The Hub violated state environmental regulations, state alleges
Editor's note: This story has been updated to reflect new information from Core Campus's public relations representative about statements previously reported. In addition, this update is correcting an error regarding the ventilation system’s installation date. A previous version of this article said the system was installed in reaction to the violation notice.
The Hub on Campus in East Lansing was found in violation of state regulations regarding hazardous material mitigation. The city of East Lansing was notified in early November and released a statement Dec. 3.
The Michigan Department of Environment, Great Lakes and Energy, or EGLE, sent a notice to the developers, Core Campus, notifying the company that they did not provide sufficient documentation regarding mitigation systems based on department standards for hazardous substances.
According to Jason Sherman, a public relations official representing Core Campus, work on the ventilation system began in 2017 and was installed during The Hub's construction up until April 2018. The ventilation system was in place before the violation notice and was not a reaction to the notice itself.
"The report described the vapor mitigation system that was installed at the Hub, the results of preliminary tests proving the efficacy of the system, and the conclusion that the system was functioning as it was designed and that it satisfied the obligations set forth by the State," Sherman said via email. "Upon reviewing what Triterra had prepared, EGLE requested additional information to determine the effectiveness of the vapor mitigation system in their November 5th notice."
State officials have not yet confirmed if the system meets requirements.
"EGLE is in the process of setting up a technical review meeting with the developer's consultant to resolve the technical problems with their demonstration of due care compliance concerning potential vapor intrusion issues in The Hub," EGLE Public Information Officer Jill Greenberg said. "Currently we are working with the Department of Health and Human Services and Ingham County Health Department and the City of East Lansing to work on this issue."
"It's an air quality issue. The building is built over an auto repair shop. It is a contaminated site and there wasn't adequate decontamination of that property. They said they were gonna do some things ... but EGLE found out that they had not completed all the things that they were supposed to do," City Councilperson Mark Meadows said.
Sherman said he rejected Meadows’ statement in an email to The State News.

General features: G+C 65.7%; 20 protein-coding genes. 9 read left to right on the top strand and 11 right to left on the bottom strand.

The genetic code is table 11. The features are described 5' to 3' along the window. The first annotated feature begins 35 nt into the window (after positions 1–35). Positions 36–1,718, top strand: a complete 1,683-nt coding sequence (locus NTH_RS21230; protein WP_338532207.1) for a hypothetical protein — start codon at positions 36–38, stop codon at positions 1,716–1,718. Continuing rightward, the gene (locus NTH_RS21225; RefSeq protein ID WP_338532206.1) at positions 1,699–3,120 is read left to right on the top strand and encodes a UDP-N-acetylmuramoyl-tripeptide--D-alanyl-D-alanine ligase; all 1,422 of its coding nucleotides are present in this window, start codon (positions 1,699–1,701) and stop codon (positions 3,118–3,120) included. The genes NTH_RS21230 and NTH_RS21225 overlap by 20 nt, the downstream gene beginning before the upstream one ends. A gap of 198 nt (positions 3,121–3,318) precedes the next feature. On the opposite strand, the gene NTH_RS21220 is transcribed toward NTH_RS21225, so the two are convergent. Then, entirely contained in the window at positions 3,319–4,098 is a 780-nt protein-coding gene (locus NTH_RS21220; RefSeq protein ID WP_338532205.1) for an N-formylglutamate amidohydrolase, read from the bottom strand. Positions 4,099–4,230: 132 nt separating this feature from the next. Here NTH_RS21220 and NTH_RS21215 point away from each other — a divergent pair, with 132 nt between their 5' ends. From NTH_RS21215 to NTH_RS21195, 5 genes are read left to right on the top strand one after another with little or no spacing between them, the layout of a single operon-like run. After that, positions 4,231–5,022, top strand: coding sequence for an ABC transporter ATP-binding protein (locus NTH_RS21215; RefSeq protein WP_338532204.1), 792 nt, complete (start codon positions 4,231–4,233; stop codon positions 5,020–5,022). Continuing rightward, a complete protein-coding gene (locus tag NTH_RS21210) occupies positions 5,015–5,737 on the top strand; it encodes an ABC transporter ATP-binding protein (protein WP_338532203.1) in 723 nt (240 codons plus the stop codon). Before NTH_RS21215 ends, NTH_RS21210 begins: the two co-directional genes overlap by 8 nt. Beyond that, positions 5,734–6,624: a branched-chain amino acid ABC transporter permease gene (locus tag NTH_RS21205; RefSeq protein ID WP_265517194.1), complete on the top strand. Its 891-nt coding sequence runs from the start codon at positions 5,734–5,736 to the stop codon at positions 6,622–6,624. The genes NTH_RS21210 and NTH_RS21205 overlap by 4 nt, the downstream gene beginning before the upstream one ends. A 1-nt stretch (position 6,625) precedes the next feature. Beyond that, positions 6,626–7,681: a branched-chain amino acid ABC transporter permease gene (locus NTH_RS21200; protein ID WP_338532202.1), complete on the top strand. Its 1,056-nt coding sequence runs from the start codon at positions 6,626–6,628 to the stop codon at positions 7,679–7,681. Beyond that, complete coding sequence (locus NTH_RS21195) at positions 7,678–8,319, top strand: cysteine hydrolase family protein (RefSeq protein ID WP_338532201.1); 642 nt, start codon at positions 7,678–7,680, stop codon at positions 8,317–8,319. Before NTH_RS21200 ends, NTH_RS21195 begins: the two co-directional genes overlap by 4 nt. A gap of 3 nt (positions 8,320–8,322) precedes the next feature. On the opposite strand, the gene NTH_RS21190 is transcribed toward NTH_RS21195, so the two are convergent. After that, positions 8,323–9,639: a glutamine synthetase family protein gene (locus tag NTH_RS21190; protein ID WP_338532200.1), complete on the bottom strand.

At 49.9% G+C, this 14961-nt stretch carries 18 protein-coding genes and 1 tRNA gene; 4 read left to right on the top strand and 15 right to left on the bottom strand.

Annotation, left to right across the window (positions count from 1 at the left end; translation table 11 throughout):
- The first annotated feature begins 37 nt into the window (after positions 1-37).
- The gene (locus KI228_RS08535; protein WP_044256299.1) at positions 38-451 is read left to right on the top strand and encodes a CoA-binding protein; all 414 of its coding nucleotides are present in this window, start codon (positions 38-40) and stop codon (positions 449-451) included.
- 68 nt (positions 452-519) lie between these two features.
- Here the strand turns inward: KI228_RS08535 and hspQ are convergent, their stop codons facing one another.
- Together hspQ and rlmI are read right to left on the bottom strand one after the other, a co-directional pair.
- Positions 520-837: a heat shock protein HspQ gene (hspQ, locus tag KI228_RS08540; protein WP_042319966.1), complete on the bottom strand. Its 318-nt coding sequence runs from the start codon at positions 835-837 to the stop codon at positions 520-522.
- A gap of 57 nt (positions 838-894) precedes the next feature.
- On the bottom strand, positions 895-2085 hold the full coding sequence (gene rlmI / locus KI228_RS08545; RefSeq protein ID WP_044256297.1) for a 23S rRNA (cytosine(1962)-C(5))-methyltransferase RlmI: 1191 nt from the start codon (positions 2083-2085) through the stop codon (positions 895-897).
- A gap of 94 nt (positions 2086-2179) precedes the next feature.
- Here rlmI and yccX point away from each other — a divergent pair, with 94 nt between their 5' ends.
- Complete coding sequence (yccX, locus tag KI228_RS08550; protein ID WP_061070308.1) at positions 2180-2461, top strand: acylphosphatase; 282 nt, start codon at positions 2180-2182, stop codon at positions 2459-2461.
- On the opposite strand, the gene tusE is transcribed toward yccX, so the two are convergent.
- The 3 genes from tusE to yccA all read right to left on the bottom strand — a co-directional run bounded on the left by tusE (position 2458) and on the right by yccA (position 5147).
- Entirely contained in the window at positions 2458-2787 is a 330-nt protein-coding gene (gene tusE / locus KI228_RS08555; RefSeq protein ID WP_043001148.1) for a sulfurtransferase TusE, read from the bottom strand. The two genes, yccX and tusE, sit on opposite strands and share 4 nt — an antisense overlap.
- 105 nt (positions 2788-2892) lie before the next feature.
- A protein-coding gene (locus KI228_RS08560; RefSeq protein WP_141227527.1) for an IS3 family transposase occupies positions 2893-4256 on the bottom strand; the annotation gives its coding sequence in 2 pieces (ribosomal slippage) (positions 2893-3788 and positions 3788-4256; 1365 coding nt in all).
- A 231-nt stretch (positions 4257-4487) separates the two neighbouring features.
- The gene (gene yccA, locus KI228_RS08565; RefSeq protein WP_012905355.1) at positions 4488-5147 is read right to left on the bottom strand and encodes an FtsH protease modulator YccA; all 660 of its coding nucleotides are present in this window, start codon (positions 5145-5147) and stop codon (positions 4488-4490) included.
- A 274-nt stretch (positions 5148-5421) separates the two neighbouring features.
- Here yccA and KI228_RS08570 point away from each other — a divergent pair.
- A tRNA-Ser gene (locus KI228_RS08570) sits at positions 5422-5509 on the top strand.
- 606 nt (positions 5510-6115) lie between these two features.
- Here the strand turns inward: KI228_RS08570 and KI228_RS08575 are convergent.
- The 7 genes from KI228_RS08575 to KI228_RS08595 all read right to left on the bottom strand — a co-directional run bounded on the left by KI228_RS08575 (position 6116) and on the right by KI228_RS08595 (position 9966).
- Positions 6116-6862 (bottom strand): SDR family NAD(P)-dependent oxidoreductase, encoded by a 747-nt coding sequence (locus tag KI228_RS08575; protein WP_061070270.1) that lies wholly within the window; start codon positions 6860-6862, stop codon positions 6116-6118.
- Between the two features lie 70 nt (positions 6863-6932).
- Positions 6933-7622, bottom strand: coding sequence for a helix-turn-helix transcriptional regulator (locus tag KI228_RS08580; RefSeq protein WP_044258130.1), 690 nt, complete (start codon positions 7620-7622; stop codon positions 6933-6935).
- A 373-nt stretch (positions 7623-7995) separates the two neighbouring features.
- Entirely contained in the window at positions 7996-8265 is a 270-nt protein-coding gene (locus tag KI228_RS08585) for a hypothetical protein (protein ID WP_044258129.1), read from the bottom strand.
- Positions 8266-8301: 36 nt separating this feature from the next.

“Core Spaces and Triterra committed to a plan called a Due Care Plan that outlines specific actions to be taken to mitigate potential issues that may arise from the environmental impacts of the previous users of the site,” said Sherman via email.
Sherman also said that Core Campus has complied with EGLE regulations and that the ventilation systems installed satisfied its obligation to the state.
“On November 15, Triterra provided EGLE with all requested information and has continued conversations with EGLE as they review the documentation. Triterra continues to warrant that Core has met all obligations,” Sherman said.
Triterra is an environmental consulting firm that worked with Core Campus on the construction of The Hub.
Meadows also said that there does not appear to be any public health risk.
"Triterra will continue to perform PFE testing, smoke testing, and emissions sampling for the subject property, as is required for due care obligations. These tests shall continue to demonstrate the property is safe for the intended use and is protective of human health and safety," said Alan Snell, Triterra's project geologist, in a September letter to ELGE.
City, state and Ingham County officials said they are working closely with Core Campus to ensure the ventilation system meets requirements.
During a City Council meeting on Tuesday, Mayor Pro Tem Aaron Stephens criticized The Hub for misleading community members after it was voted "best apartment complex" by readers in The State News' 2019 Best of MSU guide.
Stephens also criticized The Hub's failure to let residents move in on time during its opening.
"When they came to us and said they would make things right I wanted every chance and I want them to do so, and I'm still hoping that I can see numbers that prove that they did, but to give me back what I would call a 'fluff piece' on Google Reviews that I can't actually verify are residents or not," Stephens said.
This is a developing story. In our reporting, we'll focus on credible information from officials and other authorities. We'll continue to update this story, check back for more updates and keep up with us on Twitter @thesnews.